President heralds new era in South Africa’s AIDS response

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President heralds new era in South Africa’s AIDS response

01 November 2009

(from left) President of South Africa, Jacob Zuma; UNAIDS Executive Director, Michel Sidibé; and Minister of Health South Africa, Dr Aaron Motsoaledi meet at the opening of the UN General Assembly in New York, 24 September 2009.
Credit: UNAIDS

South Africa’s response to AIDS received a powerful boost with President Jacob Zuma’s landmark speech to the National Council of Provinces on 29 October 2009. The speech heralds the beginning of a new movement to accelerate access towards universal access to HIV prevention, treatment, care and support in the country which has the largest number of people living with HIV. In his speech the President calls on all leaders to work together and use evidence to inform the country’s AIDS response.

Congratulating the President on his bold leadership, UNAIDS Executive Director Michel Sidibé said, “President Zuma has shown extraordinary vision in prioritizing AIDS as an issue of national importance. His call to end denialism and embark on a national mobilization campaign will saves thousands of lives.”

In his speech the President called for a major movement to cut new HIV infections by half and reach at least 80% access to antiretroviral treatment. UNAIDS will support the Government of South Africa in implementing this promise.

Here are some excerpts from speech of President Zuma of South Africa to the National Council of Provinces.

The full speech can be accessed online

President Zuma has shown extraordinary vision in prioritizing AIDS as an issue of national importance. His call to end denialism and embark on a national mobilization campaign will saves thousands of lives.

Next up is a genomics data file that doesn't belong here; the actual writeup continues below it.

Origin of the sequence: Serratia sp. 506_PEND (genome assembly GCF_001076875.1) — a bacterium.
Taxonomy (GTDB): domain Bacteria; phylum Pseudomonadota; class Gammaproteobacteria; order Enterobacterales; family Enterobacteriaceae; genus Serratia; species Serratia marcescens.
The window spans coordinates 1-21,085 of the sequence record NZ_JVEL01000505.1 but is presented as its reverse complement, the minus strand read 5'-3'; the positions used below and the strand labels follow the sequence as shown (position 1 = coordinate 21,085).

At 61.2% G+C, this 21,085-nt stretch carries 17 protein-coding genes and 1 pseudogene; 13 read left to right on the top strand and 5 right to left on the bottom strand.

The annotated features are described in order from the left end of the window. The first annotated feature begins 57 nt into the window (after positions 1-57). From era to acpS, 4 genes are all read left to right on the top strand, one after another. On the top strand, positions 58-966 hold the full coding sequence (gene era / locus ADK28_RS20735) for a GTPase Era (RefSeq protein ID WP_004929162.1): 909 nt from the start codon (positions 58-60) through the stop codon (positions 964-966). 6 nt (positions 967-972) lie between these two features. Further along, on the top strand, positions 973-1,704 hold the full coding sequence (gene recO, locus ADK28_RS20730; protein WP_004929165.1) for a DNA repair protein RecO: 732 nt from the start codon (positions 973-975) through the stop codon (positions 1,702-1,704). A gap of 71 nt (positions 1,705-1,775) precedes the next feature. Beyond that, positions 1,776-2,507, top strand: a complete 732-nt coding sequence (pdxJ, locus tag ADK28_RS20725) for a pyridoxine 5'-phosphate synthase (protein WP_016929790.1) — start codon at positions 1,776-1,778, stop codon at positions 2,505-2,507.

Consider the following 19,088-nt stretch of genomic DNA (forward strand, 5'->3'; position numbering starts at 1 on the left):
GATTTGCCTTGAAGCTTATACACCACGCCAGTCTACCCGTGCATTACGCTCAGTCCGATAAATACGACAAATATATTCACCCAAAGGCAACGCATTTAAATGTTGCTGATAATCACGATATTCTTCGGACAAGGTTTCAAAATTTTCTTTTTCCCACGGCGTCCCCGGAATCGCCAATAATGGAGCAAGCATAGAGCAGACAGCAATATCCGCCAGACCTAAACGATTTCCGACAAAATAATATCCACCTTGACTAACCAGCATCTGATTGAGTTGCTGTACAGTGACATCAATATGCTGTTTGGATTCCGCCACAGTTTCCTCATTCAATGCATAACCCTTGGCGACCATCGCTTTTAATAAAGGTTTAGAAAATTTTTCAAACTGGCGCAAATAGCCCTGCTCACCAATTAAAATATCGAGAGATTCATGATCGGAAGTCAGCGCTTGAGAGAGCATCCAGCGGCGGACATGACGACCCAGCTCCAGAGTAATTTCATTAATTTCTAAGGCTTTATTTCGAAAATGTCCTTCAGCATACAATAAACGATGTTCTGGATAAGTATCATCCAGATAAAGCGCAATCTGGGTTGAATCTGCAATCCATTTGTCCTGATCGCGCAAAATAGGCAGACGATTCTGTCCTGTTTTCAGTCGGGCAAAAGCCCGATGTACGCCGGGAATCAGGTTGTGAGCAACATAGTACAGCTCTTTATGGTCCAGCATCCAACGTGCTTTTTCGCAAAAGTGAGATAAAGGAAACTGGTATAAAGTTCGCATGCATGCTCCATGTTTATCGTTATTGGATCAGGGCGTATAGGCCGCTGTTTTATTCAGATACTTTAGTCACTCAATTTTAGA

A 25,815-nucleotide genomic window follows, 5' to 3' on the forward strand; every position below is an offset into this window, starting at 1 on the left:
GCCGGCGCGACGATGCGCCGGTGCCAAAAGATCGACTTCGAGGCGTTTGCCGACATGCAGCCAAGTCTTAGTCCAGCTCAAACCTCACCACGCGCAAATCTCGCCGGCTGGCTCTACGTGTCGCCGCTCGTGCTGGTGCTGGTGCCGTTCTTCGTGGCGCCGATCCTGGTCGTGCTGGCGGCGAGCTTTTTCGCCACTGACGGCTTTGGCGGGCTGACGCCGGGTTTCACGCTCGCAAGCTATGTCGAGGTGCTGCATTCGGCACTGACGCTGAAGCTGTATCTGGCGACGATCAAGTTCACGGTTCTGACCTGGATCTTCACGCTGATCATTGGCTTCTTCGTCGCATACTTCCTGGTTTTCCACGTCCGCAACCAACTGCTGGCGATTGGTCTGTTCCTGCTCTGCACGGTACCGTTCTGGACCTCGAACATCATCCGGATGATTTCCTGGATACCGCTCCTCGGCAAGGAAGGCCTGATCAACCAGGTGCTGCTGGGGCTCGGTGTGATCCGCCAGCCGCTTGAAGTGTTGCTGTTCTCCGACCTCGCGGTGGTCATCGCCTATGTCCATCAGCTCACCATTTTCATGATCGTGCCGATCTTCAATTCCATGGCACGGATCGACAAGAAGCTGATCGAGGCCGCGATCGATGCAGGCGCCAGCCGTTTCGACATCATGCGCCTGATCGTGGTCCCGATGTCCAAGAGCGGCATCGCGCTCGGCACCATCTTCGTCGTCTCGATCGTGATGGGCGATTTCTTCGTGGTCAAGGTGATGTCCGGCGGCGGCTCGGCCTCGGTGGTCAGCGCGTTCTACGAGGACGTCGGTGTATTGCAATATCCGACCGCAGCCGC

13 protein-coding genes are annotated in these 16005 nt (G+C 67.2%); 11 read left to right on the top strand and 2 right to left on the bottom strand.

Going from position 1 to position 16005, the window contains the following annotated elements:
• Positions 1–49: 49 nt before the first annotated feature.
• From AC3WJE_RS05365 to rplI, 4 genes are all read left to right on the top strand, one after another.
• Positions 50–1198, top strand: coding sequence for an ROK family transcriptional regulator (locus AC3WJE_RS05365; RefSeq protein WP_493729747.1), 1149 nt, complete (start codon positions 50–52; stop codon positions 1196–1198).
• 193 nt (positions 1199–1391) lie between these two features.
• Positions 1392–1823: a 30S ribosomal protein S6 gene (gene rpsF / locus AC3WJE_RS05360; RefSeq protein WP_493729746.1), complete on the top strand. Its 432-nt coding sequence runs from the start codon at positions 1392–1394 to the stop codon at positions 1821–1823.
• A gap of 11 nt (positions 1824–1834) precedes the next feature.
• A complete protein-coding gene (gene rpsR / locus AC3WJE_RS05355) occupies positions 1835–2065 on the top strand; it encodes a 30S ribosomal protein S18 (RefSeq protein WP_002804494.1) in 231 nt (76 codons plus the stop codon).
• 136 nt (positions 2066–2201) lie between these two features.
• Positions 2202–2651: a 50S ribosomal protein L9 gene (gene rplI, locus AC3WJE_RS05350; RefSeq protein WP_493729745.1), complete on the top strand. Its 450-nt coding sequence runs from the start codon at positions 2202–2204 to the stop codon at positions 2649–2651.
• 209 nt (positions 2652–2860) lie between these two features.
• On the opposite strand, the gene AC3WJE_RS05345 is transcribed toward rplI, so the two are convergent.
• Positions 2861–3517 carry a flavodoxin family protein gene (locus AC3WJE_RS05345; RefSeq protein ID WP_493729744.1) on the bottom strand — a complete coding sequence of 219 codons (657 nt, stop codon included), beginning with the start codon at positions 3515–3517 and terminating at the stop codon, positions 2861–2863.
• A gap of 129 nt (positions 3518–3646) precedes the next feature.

Michel Sidibé, UNAIDS Executive Director

“Our young democracy faces significant challenges. Though we have achieved much, there is much more that we need to do. Just as we cannot allow ourselves to be overwhelmed by these challenges, we dare not underestimate them. If we are to build the thriving nation for which we have worked so hard, and for which so many have sacrificed so much, we need to appreciate the extent and nature of these challenges.

I would like to highlight two critical challenges, both of which, in different ways, have the potential to undermine our efforts to achieve a better life for our people.

The first of these challenges relates to our economy. The global economy is going through a major economic crisis. The impact of this crisis has been felt by every section of our society. Businesses, both big and small, have been closed. Thousands of workers have lost their jobs. As more families lose their livelihoods and businesses risk collapse, they look to government for assistance….”

“The second challenge that I wish to highlight is no less grave. Indeed, if we do not respond with urgency and resolve, we may well find our vision of a thriving nation slipping from our grasp.

Recent statistics from the Department of Health, Human Sciences Research Council, Medical Research Council, Statistics SA and other sources paint a disturbing picture of the health of our nation. They show that nearly 6 out 10 deaths in our country in 2006 were deaths of people younger than 50 years. If we consider mortality trends over the last decade, we see that the age at which people die has been changing dramatically. More and more people are dying young, threatening even to outnumber in proportional terms those who die in old age.

Honourable Members, South Africans are dying at an increasing rate. The number of deaths registered in 2008 jumped to 756,000, up from 573,000 the year before.

At this rate, there is a real danger that the number of deaths will soon overtake the number of births. The births registered during this period were one million two hundred and five thousand one hundred and eleven (1, 205, 111). The Independent Electoral Commission had to remove 396 336 deceased voters from the Voters Roll during September last year and August this year.

What is even more disturbing is the number of young women who are dying in the prime of their life, in their child-bearing years. In 2006, life expectancy at birth for South African men was estimated to be 51 years. By contrast, life expectancy in Algeria was 70 years and 60 years in Senegal. These are some of the chilling statistics that demonstrate the devastating impact that HIV and AIDS is having on our nation.